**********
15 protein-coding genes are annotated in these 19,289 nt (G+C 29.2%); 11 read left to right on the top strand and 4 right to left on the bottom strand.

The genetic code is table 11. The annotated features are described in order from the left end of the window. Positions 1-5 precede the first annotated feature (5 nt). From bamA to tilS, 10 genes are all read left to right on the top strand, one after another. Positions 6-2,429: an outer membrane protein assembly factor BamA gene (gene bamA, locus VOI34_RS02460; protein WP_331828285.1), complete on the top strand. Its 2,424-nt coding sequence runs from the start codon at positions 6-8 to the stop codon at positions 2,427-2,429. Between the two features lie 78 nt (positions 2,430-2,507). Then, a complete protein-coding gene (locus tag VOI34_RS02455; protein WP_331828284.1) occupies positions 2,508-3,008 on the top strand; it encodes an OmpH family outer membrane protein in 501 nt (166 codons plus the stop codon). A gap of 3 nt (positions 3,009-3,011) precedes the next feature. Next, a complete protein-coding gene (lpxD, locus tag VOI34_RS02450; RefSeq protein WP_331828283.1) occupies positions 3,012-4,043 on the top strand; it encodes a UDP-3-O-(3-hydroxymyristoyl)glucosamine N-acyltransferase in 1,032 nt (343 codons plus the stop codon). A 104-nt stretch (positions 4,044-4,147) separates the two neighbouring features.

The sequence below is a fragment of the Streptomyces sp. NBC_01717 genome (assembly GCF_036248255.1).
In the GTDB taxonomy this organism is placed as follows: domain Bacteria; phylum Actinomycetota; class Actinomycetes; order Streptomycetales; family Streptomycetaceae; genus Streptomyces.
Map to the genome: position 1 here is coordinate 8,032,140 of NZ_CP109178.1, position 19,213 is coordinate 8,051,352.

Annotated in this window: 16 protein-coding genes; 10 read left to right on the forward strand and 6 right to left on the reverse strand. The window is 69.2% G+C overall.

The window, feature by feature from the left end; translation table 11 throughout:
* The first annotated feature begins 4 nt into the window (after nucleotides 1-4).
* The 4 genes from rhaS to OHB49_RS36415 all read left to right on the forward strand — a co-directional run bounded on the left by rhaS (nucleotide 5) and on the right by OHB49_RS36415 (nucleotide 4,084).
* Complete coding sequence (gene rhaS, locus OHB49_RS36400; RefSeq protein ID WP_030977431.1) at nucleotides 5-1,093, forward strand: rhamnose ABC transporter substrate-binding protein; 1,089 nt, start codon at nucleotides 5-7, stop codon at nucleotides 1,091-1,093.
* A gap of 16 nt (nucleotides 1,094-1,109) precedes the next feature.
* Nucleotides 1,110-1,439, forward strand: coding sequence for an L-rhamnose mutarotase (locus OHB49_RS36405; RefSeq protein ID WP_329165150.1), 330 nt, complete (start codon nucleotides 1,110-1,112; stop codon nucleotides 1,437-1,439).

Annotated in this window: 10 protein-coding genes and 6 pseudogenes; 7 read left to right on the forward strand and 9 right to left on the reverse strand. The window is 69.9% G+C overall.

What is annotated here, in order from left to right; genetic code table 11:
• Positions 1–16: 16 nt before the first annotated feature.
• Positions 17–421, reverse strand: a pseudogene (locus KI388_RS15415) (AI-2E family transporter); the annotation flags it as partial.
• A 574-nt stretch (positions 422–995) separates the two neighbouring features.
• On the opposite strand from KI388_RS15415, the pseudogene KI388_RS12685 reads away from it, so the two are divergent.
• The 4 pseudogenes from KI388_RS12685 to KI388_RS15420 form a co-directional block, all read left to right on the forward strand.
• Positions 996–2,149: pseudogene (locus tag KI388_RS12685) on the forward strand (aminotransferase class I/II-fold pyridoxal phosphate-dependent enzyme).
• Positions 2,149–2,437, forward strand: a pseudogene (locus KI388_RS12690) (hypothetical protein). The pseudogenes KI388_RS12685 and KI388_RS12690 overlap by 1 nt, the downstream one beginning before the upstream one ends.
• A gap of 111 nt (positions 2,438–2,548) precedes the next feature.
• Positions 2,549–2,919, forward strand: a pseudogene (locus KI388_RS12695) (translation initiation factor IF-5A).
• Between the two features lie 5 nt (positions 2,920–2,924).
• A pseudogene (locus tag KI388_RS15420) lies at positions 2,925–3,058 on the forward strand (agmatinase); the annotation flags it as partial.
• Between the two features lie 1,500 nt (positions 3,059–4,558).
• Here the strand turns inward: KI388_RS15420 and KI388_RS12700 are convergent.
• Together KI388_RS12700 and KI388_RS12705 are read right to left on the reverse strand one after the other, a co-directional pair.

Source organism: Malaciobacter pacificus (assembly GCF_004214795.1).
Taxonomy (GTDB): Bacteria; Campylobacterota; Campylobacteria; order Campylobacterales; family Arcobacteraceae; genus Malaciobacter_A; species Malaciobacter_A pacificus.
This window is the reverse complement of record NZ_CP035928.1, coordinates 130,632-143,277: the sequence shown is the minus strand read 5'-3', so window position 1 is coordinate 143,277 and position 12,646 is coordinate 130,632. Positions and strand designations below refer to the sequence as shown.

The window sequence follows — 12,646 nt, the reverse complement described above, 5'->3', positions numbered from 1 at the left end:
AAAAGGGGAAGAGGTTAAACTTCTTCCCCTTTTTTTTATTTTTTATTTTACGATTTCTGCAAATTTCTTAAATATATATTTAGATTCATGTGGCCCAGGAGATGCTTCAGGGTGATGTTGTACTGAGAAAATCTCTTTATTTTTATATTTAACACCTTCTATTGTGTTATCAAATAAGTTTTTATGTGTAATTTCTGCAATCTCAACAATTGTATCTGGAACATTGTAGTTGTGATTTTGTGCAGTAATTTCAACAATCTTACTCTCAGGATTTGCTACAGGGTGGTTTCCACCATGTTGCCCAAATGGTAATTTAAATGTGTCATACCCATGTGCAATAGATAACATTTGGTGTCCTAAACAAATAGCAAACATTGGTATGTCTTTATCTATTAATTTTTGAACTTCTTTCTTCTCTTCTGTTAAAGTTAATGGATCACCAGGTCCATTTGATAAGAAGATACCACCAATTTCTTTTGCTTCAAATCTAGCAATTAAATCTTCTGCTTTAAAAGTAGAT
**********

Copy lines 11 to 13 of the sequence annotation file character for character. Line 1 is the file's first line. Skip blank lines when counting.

* A gap of 16 nt (nucleotides 1,094-1,109) precedes the next feature.
* Nucleotides 1,110-1,439, forward strand: coding sequence for an L-rhamnose mutarotase (locus OHB49_RS36405; RefSeq protein ID WP_329165150.1), 330 nt, complete (start codon nucleotides 1,110-1,112; stop codon nucleotides 1,437-1,439).

Annotated in this window: 10 protein-coding genes and 6 pseudogenes; 7 read left to right on the forward strand and 9 right to left on the reverse strand. The window is 69.9% G+C overall.